Research a reputable nonprofit organization that serves people and the community as a servant leader.
Create a 3-6-slide PowerPoint presentation, then record your 5-7-minute presentation using YouTube video or Loom that illustrates how the nonprofit organization you chose puts servant leadership into action.
The content slides should provide detailed speakers notes that include supporting examples and citations. The detailed speaker’s notes will serve as verbatim transcript of the audio portion of your video that will cover the following:
Specific information about the servant leadership principles employed by the organization
Examples of how implementing servant leadership principles has helped the organization achieve success while having a positive impact on people and the community.
Explanation of which servant leadership principles you recognize as most valuable and would consider integrating within your own organization.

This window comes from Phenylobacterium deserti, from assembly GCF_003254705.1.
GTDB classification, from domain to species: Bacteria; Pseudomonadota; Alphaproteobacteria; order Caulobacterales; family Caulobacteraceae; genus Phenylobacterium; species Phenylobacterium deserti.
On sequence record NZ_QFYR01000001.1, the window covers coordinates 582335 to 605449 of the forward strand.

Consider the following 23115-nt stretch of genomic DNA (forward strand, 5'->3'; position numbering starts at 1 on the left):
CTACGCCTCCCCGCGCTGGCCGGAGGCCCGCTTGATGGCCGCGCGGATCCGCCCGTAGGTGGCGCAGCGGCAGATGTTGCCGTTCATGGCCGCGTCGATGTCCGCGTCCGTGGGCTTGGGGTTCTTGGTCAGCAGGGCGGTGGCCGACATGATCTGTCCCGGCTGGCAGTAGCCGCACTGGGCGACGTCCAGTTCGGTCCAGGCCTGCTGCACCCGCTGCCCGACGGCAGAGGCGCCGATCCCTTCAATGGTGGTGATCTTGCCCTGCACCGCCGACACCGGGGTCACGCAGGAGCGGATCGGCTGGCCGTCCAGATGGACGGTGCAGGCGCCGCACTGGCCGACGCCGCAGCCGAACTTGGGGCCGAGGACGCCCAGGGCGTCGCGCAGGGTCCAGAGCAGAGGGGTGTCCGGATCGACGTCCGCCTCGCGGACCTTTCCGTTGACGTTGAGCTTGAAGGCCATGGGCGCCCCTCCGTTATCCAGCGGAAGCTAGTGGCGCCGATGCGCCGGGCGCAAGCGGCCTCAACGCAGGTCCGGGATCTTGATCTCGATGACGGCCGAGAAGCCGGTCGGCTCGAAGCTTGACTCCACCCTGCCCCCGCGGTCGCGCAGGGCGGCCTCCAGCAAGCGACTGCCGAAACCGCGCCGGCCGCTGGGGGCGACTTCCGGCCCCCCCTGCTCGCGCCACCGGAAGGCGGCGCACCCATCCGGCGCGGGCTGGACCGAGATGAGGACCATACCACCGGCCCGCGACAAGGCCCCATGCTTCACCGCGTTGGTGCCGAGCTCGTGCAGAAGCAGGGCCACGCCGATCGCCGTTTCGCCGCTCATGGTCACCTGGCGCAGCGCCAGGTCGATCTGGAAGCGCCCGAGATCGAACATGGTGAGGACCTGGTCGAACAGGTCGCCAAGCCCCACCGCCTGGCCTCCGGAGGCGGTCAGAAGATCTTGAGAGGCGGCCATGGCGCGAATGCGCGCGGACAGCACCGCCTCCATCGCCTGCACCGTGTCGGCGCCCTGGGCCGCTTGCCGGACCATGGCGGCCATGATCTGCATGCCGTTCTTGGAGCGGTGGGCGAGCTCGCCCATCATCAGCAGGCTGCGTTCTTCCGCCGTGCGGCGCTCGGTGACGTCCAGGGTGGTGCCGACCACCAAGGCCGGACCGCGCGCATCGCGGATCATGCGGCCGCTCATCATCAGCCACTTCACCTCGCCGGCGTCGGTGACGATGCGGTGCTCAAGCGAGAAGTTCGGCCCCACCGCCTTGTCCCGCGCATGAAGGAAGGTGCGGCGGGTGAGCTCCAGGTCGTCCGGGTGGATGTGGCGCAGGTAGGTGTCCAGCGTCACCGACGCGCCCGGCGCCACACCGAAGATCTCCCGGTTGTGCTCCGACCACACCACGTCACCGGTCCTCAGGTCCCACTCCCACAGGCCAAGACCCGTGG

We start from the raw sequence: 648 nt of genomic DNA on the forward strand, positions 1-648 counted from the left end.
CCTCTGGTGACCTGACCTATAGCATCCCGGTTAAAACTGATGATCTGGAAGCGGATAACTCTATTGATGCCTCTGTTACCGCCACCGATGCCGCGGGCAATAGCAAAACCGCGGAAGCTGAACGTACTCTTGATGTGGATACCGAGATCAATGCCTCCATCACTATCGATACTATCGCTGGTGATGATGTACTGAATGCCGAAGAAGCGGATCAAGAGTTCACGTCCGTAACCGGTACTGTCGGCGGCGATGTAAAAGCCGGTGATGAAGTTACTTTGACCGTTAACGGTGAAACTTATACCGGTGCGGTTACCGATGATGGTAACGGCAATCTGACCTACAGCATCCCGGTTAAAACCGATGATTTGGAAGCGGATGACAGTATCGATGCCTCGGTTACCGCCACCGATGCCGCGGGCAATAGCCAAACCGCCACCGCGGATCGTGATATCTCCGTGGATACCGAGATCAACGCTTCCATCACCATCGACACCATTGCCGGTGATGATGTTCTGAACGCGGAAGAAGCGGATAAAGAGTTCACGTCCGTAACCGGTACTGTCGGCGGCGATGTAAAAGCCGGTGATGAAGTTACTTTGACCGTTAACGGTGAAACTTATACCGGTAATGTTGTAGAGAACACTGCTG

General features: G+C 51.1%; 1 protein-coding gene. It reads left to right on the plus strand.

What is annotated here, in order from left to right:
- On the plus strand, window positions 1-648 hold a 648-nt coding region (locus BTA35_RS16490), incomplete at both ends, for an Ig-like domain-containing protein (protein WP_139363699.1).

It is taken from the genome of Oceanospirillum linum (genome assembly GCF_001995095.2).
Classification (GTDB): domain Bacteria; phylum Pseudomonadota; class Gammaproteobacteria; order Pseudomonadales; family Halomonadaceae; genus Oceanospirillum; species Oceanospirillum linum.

luenced by the Chicago School of Criminology. Chicago was a rapidly evolving and growing city due to globalisation and immigration. Many European refugees fled the World Wars and moved to the United States, and many of them to Chicago. The rise in population and in crime has oriented the students of Chicago University to study society and find the common ground for crime. The students used ethnography to study people in their natural setting, without being interrupted, and have studied the way groups behave. The study of the context of crime and also the use of ethnography were key factors in the Chicago School that influenced CC. Another big factor leading to the development of CC was a reaction against the kind of pragmatic, positivist criminology that arose in the late twentieth century. The larger history of criminology helps us to understand this. In the late 20th century a variety of criminological styles had influenced the study of crime. We had criminology focusing on the individual, in late 19th century and early 20th century we had Cesare Lombroso write about the Criminal Man (Lombroso and Lombroso, 1972)and Criminal Woman (Lombroso et al., 2004) and almost every question that Lombroso raised about mental illness and crime are questions that we still ask ourselves today. Another style of Criminology in the 19th and the early 20th century was Classical Criminology, influenced by utilitarianism they proposed penal reform in Europe, usual punishment for crime was death. Jeremy Bentham (Robbins, Bentham and Mack, 1963) argued that humans had pleasure/pain motivators when it came to committing a crime, if the pleasure outweighs the pain, a person will most likely commit the crime. The focus was on individuals making choices to commit crime. To prevent people from committing crime, punitive action was deemed essential for deterrence. Positivist criminology, instead sought to find hidden factors and group factors that went beyond individual agency, in early 20th century defeated classical criminology, crime was no longer punished as punitively and now biological and or social factors were blamed for the actions of the individuals and groups. Increasingly positivism made use of statistical techniques, imitating the techniques of natural sciences like physics, chemistry and biology. Through the influence of the Chicago School of Criminology (Jeffery and Vold, 1958) we see that that use of ethnography is crucial to understand society or groups of people who share certain characteristics. Crime and crime control are being seen now as the means assigned by culture. CC has developed in reaction to certain strands of positivist and classical criminology that focused on quantification and “hard” empiricism and crime control. Max Weber’s theories also greatly contribute to our understanding of Antifa. His main focus on society was the understanding of rationalisation, modernity and disenchantment. (Kauffmann, 2009) Weber has identified enchantment and disenchantment in the era of >GET ANSWER